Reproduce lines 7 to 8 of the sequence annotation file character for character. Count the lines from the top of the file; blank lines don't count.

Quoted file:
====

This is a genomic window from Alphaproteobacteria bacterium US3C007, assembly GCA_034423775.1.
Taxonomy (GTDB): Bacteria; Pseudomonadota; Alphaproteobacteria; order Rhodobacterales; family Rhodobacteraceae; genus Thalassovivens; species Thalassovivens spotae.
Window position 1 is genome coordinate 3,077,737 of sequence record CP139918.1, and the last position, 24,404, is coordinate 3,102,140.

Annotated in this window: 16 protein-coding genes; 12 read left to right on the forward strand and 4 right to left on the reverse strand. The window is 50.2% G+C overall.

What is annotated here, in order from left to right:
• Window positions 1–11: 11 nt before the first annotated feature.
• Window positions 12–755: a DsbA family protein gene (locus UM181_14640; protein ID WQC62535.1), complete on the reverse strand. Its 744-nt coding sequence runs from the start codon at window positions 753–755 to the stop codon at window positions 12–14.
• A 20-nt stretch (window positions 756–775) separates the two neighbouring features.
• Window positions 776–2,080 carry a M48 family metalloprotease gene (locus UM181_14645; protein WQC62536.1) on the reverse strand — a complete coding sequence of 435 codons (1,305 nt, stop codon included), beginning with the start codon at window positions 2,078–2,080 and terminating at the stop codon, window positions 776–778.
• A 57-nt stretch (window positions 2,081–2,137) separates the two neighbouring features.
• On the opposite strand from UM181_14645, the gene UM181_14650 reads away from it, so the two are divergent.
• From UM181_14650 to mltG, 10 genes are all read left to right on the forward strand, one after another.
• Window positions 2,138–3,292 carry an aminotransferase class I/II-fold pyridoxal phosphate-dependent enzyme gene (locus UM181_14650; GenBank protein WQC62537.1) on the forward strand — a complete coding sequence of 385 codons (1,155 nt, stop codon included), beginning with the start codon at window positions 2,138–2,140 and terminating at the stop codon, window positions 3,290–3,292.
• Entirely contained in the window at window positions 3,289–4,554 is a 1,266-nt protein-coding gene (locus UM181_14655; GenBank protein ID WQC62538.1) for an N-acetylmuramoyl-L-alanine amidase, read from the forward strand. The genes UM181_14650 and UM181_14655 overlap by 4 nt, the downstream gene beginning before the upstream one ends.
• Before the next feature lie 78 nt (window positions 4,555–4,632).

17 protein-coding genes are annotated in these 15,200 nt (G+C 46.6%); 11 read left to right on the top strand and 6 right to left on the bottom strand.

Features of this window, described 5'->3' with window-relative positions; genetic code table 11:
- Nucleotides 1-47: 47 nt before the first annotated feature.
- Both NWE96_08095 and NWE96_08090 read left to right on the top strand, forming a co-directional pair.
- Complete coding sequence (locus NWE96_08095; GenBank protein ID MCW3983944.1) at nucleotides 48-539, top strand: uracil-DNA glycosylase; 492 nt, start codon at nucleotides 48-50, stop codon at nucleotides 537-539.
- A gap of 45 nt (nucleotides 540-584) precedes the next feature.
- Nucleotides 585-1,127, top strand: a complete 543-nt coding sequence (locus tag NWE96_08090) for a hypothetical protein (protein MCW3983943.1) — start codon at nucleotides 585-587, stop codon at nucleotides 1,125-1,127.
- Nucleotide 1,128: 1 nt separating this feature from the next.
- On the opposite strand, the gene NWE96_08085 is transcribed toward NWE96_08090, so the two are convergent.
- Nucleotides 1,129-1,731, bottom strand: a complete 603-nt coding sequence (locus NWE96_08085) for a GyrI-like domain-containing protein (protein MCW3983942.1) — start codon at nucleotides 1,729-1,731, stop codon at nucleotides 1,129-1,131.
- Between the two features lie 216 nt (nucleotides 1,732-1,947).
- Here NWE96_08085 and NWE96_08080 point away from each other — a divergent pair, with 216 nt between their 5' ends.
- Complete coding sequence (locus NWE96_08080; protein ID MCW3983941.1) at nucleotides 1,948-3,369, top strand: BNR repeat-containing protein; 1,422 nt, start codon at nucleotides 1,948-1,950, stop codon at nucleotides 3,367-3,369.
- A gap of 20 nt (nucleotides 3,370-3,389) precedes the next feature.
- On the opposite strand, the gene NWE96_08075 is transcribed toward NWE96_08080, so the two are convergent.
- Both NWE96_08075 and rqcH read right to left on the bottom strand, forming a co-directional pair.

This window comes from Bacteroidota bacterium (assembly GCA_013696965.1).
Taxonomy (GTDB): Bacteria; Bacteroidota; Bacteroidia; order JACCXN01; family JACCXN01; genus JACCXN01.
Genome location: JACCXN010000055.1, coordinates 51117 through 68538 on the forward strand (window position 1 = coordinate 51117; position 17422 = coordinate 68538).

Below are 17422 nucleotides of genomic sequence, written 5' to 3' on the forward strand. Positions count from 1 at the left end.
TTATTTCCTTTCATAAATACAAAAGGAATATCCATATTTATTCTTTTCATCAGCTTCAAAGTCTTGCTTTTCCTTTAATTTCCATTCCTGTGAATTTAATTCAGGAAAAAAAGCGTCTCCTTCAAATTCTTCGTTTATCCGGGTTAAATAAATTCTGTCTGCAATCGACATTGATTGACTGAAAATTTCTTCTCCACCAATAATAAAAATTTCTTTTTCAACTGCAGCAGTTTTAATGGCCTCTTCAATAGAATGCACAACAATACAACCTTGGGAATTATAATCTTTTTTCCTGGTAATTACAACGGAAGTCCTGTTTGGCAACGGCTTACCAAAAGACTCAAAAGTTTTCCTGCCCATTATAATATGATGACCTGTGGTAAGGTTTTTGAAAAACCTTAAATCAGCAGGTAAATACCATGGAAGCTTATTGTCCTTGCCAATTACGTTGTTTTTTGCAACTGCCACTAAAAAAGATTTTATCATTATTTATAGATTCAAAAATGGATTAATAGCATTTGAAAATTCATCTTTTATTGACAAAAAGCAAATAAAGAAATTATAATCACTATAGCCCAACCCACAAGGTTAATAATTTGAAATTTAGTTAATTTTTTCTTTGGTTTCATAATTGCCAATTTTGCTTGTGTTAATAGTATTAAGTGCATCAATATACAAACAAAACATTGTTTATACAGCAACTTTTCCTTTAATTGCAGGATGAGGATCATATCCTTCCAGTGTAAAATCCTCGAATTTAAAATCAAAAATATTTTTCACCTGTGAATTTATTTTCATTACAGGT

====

• Window positions 12–755: a DsbA family protein gene (locus UM181_14640; protein ID WQC62535.1), complete on the reverse strand. Its 744-nt coding sequence runs from the start codon at window positions 753–755 to the stop codon at window positions 12–14.
• A 20-nt stretch (window positions 756–775) separates the two neighbouring features.